More than a third of consumers believe that video witnessing of wills is “a good alternative” to being there in person, according to a major study, while a majority are happy to have an online consultation.
The managing director of a law firm who ordered legal secretaries and a trainee solicitor to retrospectively “witness” wills which had already been signed by clients has been struck off.
The vast majority of solicitors want to retain the rule that donors must physically sign lasting powers of attorney (LPAs) rather than move to electronic signatures, a survey has found.
Google searches for DIY wills surged by more than 15 times in the week leading up to the second national lockdown, while probate specialists have blamed institutions for delays in the process.
Personal representatives tasked with dealing with a deceased person’s affairs are often faced with a number of challenges, both legal and practical. Sometimes these challenges can be complex and involve dealing with contested wills.
There was no need for a more expensive City lawyer to be appointed a professional executor in preference to one from the Home Counties in a straightforward probate, the High Court has ruled.
It’s not uncommon for disagreements to arise between family members and loved ones over funeral arrangements, burial disputes or possession of ashes. So, who has the ultimate say and what can you do? Richard Adams, senior associate in the Contested Wills, Trusts and Estates team at Hugh James who has advised clients in a number of such cases, considers this delicate and sensitive issue.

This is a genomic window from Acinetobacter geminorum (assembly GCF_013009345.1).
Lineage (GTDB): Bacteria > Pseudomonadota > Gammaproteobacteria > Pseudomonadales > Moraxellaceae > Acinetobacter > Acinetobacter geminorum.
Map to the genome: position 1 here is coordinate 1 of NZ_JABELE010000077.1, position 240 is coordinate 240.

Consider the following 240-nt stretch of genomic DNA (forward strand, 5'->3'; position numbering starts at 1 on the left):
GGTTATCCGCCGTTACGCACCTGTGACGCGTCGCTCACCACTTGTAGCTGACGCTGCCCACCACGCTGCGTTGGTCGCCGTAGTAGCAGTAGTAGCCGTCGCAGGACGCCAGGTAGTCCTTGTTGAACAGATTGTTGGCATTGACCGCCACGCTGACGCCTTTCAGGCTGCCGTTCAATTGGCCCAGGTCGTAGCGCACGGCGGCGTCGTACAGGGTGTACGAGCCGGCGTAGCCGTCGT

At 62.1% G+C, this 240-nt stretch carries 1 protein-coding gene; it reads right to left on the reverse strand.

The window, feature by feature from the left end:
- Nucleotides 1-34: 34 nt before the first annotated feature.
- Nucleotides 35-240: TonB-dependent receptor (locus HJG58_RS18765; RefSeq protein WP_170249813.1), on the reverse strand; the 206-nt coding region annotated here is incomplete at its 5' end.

It was “fundamentally wrong” for Legal Services Board rules to force the Association of Chartered Certified Accountants to withdraw from legal services, another accountancy body has argued.
A request for a Larke v Nugus statement is often considered a preliminary step when there is an intention to contest a will. But what happened in that case and what effect does it have on cases which involve probate disputes in the modern day?
The “time has come” for solicitors and other professional users to apply for the vast majority of grants of probate online – but not yet letters of administration – the government said yesterday.
If 2020 taught us anything, it is that lawyers will not disappear any time soon. Still, paper will gradually disappear in favour of digital tools, investment in technology and better ways of working.
Over the Christmas break while relaxing, I decided it would be a perfect time to catch up on a few stories from the legal sector to see how the profession was coping.